Exploiting XSS with Javascript/JPEG Polyglot

What is a polyglot?

Just like PNG, JPEG, and DOC are valid file types, polyglots are a combination of two different file types. For example Phar + JPEG (PHP archive and JPEG file), GIFAR (Gif and Rar file) Javascript + JPEG, etc.


Applications allow only certain file types on features like file upload and don’t allow other file types like .php or .js files as these can enable the attacker to upload malicious files on the application. Applications perform extension filtering checks like double extensions(.jpg.php) or use of null bytes in extension(.php%00.jpg), file names (.htaccess, .config, etc..), and if the uploaded file’s signature also matches its content type.


The different application uses different methods and polyglots can be used to bypass some of these validation checks.


JPEG Structure

A JPEG image is represented as a sequence of segments where each segment begins with a header. Each header starts with some byte. The payload followed by the header is different as per header type. Common JPEG marker types are as listed below:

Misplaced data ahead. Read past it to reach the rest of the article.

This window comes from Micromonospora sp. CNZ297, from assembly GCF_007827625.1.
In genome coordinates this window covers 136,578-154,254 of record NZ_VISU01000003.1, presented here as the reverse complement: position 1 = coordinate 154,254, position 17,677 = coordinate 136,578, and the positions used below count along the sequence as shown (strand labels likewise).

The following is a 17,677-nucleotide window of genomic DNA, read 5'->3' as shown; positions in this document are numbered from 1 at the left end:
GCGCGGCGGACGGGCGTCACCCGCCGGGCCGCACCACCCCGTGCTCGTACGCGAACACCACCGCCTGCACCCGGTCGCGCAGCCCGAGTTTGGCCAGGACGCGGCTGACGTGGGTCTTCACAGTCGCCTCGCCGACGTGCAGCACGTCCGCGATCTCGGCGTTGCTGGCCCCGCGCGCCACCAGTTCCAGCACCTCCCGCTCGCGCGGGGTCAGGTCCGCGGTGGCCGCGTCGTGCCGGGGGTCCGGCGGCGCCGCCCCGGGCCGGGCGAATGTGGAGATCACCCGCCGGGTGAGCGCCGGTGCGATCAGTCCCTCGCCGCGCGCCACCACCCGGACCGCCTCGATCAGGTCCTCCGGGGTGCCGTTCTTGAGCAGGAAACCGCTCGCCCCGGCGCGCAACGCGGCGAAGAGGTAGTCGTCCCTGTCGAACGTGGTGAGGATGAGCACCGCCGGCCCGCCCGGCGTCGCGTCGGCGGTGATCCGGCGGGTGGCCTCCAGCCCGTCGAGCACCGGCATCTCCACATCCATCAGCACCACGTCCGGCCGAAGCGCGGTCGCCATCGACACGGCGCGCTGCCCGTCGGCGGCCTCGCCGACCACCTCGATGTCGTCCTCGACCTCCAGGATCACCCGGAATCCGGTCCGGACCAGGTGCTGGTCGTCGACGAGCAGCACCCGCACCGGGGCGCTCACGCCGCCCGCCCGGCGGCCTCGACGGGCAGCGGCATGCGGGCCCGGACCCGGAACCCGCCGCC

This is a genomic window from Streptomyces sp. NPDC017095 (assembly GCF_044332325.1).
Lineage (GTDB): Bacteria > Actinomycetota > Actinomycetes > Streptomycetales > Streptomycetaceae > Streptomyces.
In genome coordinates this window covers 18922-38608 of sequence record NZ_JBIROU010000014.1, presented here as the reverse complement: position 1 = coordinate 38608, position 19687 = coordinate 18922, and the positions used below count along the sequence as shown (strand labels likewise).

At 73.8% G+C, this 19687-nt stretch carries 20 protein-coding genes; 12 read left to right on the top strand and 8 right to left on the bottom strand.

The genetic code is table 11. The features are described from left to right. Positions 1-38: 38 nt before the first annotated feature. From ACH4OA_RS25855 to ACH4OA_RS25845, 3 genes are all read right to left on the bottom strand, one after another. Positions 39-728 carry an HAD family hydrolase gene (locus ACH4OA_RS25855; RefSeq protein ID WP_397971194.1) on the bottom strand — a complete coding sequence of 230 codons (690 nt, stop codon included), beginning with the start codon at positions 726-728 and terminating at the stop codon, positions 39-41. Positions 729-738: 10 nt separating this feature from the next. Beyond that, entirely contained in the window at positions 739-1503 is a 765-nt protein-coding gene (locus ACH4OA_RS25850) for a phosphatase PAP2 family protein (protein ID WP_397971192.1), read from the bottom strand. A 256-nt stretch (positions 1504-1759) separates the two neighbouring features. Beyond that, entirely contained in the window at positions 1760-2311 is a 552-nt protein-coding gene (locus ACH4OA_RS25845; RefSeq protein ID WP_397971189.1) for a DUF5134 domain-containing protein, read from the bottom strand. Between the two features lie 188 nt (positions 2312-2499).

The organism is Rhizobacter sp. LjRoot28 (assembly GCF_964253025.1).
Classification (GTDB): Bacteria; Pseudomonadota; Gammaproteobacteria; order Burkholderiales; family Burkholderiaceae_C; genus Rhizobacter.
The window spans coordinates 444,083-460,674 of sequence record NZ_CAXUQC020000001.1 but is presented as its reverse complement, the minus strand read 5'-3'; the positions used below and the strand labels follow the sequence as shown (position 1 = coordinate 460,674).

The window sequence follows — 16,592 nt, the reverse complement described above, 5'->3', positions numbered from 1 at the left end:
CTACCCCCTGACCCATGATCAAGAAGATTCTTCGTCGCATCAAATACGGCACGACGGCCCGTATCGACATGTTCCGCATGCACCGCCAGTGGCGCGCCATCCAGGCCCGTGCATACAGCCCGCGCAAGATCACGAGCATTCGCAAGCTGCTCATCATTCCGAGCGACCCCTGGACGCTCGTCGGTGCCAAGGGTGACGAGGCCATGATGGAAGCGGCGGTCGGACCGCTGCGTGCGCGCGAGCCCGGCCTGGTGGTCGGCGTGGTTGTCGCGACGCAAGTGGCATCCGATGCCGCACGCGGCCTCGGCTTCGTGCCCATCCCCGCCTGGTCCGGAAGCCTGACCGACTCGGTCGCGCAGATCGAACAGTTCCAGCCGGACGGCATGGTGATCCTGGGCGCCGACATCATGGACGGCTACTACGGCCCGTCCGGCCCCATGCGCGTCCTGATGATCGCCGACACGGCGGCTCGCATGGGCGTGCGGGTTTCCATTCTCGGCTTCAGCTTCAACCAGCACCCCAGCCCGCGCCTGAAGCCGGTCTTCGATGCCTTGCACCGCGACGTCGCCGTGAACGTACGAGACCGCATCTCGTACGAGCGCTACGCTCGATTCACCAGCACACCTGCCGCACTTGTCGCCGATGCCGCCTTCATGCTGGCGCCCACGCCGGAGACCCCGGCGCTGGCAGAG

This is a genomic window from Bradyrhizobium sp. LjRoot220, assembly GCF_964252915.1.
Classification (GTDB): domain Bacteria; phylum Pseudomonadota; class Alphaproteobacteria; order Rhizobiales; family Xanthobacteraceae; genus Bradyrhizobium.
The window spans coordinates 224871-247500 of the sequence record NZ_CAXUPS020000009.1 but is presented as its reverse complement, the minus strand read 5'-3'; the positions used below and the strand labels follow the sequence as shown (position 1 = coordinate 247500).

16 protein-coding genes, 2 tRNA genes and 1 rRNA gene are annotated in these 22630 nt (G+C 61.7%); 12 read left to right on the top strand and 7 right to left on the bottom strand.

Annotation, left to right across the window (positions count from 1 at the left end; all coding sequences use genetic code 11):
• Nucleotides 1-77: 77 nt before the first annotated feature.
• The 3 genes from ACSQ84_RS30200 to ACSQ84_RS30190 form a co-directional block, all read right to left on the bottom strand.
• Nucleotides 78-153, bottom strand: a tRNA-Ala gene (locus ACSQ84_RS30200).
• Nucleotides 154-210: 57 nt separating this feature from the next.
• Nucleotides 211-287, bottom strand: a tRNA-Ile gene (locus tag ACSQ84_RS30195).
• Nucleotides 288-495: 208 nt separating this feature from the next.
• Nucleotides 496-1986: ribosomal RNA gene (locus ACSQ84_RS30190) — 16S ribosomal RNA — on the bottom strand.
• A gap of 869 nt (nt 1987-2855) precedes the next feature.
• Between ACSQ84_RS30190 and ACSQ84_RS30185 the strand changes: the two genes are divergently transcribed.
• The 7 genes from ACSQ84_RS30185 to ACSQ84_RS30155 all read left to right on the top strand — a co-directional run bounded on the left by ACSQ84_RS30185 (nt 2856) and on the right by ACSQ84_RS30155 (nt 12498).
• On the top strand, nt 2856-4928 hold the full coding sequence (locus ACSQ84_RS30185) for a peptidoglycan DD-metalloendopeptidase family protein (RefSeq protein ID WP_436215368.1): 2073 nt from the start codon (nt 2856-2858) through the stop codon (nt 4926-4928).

0xffd8: “Start of Image”,
0xffe0: “Application Default Header”,
0xffdb: “Quantization Table”,
0xffc0: “Start of Frame”,
0xffc4: “Define Huffman Table”,
0xffda: “Start of Scan”,
0xffd9: “End of Image”

Every binary file contains a couple of headers. They are very important for a file as they define specific information of a file. Most of the headers are followed by length information. This tells us how long that particular segment is.


The start of the image header contains FF D8. If we don’t see it we can assume this is some other file. Another important marker is FF D9 which tells the end of the image.


To make the payload look like a legitimate JPEG file, we will add the length of the header, comment header, null byes to pad and then our javascript attack vector.


Let’s say the attack vector is */=alert(“XSS”)/* Converting it into hexadecimal will look like this.


The payload in hex:-

2A 2F 3D 61 6C 65 72 74 28 22 58 53 53 2E 22 29